Scandal recap: A Divorce, a Proposal, and a Conspiracy

Olivia's involvement in rigging the election gets an origin story, and Fitz struggles to resume his Presidency post-coma
Ep. 11 | Aired Jan 17, 2013

HER LIPS ARE SEALED Olivia wants to run a clean election for Fitz, but she also wants him to win. She can't have both. 

Richard Cartwright/ABC

Back at the campaign, 27 days before the election, Fitz's father steamrolls his debate practice and tells his son how it's done. Not with math! With folksy stories about a guy giving a woman the Heimlich not because he wanted to save her, but because he was the IRS and he'd come to collect the Penny she swallowed. Personally, I thought Fitz's speech about how he planned to reduce the debt by $5 trillion in three years sounded more interesting. But, folksy works in this universe.

The senior members of the campaign go to dinner and everyone is drinking and laughing and listening to Grant the elder's stories about craps while Fitz gets super drunk on something brown (scotch or bourbon?). Verna's laughing along with his father, saying "I was more of a Poker girl." Fitz drunkenly interjects with a creepy "I bet you were." This leads to a campaign strategy fight with his father and an attempted tryst with Olivia in the elevator. Olivia's having none of it, but the door opens and of course Mellie is standing there. Fitz stumbles out and Mellie walks into the elevator to apologize to Olivia, and to let her know how important she is to them. They hug. We all feel uncomfortable.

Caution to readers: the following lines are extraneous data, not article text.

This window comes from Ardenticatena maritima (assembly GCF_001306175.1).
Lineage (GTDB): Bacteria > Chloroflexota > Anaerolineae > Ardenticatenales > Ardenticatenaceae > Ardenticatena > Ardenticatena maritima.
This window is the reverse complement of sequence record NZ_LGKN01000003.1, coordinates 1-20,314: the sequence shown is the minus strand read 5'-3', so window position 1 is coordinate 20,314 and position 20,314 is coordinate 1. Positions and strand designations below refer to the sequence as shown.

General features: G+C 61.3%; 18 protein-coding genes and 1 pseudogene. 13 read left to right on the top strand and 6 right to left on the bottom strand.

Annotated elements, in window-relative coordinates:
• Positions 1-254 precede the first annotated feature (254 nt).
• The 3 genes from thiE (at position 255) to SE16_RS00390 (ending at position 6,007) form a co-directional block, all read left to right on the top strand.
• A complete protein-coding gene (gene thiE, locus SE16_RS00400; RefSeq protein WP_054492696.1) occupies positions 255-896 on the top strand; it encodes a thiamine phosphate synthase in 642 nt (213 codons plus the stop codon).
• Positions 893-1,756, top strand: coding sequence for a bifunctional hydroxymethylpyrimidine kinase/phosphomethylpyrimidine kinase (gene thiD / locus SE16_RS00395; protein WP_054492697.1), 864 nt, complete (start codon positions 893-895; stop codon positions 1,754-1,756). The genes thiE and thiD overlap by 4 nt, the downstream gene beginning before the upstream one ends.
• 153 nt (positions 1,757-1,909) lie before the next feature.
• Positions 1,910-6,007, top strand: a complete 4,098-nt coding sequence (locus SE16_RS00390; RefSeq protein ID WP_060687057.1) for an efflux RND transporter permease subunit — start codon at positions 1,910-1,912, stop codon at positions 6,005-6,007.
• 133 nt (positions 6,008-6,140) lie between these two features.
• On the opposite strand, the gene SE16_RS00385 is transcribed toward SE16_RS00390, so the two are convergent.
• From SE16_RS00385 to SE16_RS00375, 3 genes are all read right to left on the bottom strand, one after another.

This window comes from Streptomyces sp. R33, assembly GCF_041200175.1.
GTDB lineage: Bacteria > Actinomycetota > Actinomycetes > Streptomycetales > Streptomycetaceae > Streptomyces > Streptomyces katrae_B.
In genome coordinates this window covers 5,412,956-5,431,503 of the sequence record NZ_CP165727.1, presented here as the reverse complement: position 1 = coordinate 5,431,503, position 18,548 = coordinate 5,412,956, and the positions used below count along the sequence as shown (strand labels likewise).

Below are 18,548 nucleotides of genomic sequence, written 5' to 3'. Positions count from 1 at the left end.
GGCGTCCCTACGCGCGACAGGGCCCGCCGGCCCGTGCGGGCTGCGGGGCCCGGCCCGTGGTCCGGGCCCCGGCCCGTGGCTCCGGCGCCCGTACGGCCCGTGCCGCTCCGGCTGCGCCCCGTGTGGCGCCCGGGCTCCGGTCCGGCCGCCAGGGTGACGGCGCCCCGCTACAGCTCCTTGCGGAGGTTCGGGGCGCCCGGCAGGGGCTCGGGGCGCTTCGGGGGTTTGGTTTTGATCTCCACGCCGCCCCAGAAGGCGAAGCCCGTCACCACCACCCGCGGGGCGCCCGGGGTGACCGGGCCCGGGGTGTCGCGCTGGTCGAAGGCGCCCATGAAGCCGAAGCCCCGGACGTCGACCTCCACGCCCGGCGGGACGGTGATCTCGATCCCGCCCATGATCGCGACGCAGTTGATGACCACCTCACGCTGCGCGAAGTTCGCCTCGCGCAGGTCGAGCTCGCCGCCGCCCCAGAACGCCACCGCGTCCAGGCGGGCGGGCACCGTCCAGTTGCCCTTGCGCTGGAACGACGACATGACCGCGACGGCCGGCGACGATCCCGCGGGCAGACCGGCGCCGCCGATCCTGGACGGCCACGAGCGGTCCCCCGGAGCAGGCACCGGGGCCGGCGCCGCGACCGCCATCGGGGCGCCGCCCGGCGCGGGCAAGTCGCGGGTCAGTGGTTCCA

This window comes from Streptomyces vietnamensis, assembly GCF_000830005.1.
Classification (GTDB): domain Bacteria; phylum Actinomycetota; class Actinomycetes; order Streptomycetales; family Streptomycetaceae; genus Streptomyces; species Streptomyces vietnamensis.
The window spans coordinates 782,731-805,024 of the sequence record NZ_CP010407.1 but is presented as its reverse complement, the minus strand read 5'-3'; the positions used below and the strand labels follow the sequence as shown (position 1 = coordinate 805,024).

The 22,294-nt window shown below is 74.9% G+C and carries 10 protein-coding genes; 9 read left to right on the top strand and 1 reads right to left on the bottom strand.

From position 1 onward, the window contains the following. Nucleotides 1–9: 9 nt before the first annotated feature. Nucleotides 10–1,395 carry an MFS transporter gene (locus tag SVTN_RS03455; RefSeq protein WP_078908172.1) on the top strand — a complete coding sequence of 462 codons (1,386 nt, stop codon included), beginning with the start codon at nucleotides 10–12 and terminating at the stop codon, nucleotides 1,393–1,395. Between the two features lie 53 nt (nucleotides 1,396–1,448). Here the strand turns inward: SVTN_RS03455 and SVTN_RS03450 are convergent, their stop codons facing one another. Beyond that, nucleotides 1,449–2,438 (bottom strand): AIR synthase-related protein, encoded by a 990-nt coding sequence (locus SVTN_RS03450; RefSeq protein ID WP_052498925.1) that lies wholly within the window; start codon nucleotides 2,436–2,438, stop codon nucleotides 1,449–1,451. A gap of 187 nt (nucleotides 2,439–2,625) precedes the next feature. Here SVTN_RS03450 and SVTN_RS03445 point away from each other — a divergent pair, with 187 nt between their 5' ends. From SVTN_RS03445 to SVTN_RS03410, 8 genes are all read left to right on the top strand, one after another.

There's a brief interlude with Fitz in the situation room looking all lethargic and like he's just experienced major brain trauma and woken from a coma. Sally Langston is not pleased.

At the directive of Fitz's "Did we bring pillows to a knife fight?" father, the advisers agree to dig up dirt on Reston and we see the future Olivia Pope and Associates come together for the first time. Abby, Harrison, and homeless Huck all meet at a diner and start hunting for something that they can use against Reston.  Meanwhile, the Collective is still debating whether or not to rig the election. They decide that it might actually be a necessary evil because they have the chance to put "the real deal. A patriot. A believer" in the White House. Olivia is hesitant, though. Are we seeing where she developed the moral fluidity that allowed her to become Olivia Pope the Fixer? Was she an idealist who would never compromise before this moment?

NEXT: Olivia asks Fitz if he even wants to be President...

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